The boos Lennox Lewis hears these days hurt more than most of the punches he took. The fighters claiming pieces of the heavyweight title he held seem like impostors.
For those, and maybe 35 million other reasons, Lewis ought to reconsider retirement and fight a rematch against new WBC champion Vitali Klitschko. Unless he does, Lewis may never get the full respect and peace of mind he deserves.
He sensed it when he was in Los Angeles over the weekend, hearing the crowd boo him before the title fight between Klitschko and Corrie Sanders. Lewis felt it the week before when he went to New York to see Chris Byrd and Andrew Golota fight for another slice of the splintered heavyweight title.
Mike Tyson got cheered like crazy. Evander Holyfield got a respectful ovation. Lewis? He's beaten both, handled himself with dignity, never spent a night in jail - and still he got booed.
"I know him and I know that bothers him," says Emanuel Steward, Lewis' former trainer who began working with Klitschko after Lewis retired at 38 in February. "He can't get away from boxing because that's been his life for 26 years. So he's got to go to these events. He's been the Olympic champion and the three-time heavyweight champion, yet wherever he goes, he gets booed. That hurts."
It might hurt enough to make Lewis think again about his decision to walk away without trying to cement his reputation with one final and convincing victory against Klitschko. Steward said a rematch could be worth $100 million, with each fighter getting a guaranteed $35 million. If it comes about, money wouldn't be the main motivation. More important would be wiping out the memories of his WBC and IBO heavyweight title fight against Klitschko last June.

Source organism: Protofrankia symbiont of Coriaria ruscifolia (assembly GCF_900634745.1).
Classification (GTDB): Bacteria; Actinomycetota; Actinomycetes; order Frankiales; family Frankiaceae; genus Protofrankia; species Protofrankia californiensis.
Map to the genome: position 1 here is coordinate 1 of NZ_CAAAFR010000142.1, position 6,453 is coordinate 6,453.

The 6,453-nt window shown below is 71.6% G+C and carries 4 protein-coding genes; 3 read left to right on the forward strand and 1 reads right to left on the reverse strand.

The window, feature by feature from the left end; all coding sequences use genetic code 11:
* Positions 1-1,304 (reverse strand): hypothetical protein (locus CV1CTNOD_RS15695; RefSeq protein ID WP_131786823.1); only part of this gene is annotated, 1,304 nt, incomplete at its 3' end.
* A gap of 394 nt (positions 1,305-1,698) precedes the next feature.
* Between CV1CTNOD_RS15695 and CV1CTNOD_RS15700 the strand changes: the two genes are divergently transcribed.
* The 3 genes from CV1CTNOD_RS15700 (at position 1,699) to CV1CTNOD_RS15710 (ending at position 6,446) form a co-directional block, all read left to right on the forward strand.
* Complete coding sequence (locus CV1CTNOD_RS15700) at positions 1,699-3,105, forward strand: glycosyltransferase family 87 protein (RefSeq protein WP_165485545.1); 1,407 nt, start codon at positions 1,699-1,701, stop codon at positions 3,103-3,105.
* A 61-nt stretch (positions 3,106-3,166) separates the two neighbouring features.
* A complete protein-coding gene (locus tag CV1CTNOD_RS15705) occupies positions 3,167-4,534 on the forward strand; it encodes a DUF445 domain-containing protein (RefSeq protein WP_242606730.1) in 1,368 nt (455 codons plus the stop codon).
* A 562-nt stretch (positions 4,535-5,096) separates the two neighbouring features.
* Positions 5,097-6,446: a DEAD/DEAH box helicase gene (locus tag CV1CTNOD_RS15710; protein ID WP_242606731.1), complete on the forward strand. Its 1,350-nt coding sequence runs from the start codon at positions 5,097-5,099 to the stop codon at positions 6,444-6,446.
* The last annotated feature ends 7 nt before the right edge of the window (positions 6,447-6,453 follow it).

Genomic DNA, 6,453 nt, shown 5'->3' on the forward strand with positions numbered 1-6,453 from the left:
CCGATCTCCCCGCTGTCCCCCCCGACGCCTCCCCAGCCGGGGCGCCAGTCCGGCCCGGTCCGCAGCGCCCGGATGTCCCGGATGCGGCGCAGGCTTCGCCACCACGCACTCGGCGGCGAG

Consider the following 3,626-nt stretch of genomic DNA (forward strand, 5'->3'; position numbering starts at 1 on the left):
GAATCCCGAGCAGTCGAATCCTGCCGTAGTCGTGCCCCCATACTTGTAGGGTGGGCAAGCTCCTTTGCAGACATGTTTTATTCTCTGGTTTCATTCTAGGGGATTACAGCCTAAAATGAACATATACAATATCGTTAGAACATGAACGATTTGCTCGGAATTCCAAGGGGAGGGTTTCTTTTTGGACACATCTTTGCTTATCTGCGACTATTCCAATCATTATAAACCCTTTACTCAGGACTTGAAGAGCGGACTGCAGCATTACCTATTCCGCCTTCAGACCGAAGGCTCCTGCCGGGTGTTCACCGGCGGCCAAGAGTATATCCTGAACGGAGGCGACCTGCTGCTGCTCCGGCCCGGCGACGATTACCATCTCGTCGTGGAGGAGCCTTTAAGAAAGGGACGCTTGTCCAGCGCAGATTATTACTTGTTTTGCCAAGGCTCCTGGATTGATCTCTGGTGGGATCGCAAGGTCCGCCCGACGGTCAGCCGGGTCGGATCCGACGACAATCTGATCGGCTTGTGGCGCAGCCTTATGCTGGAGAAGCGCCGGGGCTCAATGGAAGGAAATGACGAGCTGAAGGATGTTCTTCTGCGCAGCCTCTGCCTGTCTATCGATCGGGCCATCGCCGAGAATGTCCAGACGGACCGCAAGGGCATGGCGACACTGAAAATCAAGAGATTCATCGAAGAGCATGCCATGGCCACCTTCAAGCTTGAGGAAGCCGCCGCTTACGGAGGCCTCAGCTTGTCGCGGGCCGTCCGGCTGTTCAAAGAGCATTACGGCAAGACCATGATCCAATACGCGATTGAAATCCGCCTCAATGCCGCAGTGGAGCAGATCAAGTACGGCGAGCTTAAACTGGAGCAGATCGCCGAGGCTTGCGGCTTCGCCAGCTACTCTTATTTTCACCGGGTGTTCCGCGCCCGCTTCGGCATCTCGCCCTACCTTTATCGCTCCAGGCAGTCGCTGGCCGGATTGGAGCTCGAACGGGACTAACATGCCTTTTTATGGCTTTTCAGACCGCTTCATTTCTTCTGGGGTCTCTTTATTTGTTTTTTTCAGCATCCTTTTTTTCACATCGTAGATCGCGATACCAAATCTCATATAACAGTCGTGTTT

The giant Ukrainian led Lewis on all scorecards when the 12-round bout was stopped in the sixth because of a cut around the challenger's left eye. Klitschko protested vehemently, and many thought he'd have won had the fight continued.
Lewis has kept mum recently, but he said in July that he definitely wanted a rematch with Klitschko before deciding to quit instead.
"On Dec. 6 we went to a wedding together, and he and I had a long discussion with his mom," Steward said. "We discussed it very carefully. She told him, 'If you retire, I want you to stay retired.' She was very adamant about that."
When Lewis made his announcement two months later, he insisted he wouldn't be one of those champions who retire, return, retire and return again. But events have a way of reshaping a man's thoughts. Lewis' exit left a void in the heavyweight division. Tyson plans to come back, but his act and skills are getting awfully old. John Ruiz is the WBA champion and Byrd holds the IBF title, and who really cares?
Even Steward, who owes allegiance to Klitschko now, would give Lewis even odds on winning a Klitschko rematch.
"I don't discount Lennox," Steward said. "Vitali's improved a little bit, but a real focused, determined Lennox is a good fighter. We know it, and the Klitschkos have a lot of respect for him. I can't see an easy fight for anyone if they fought again."
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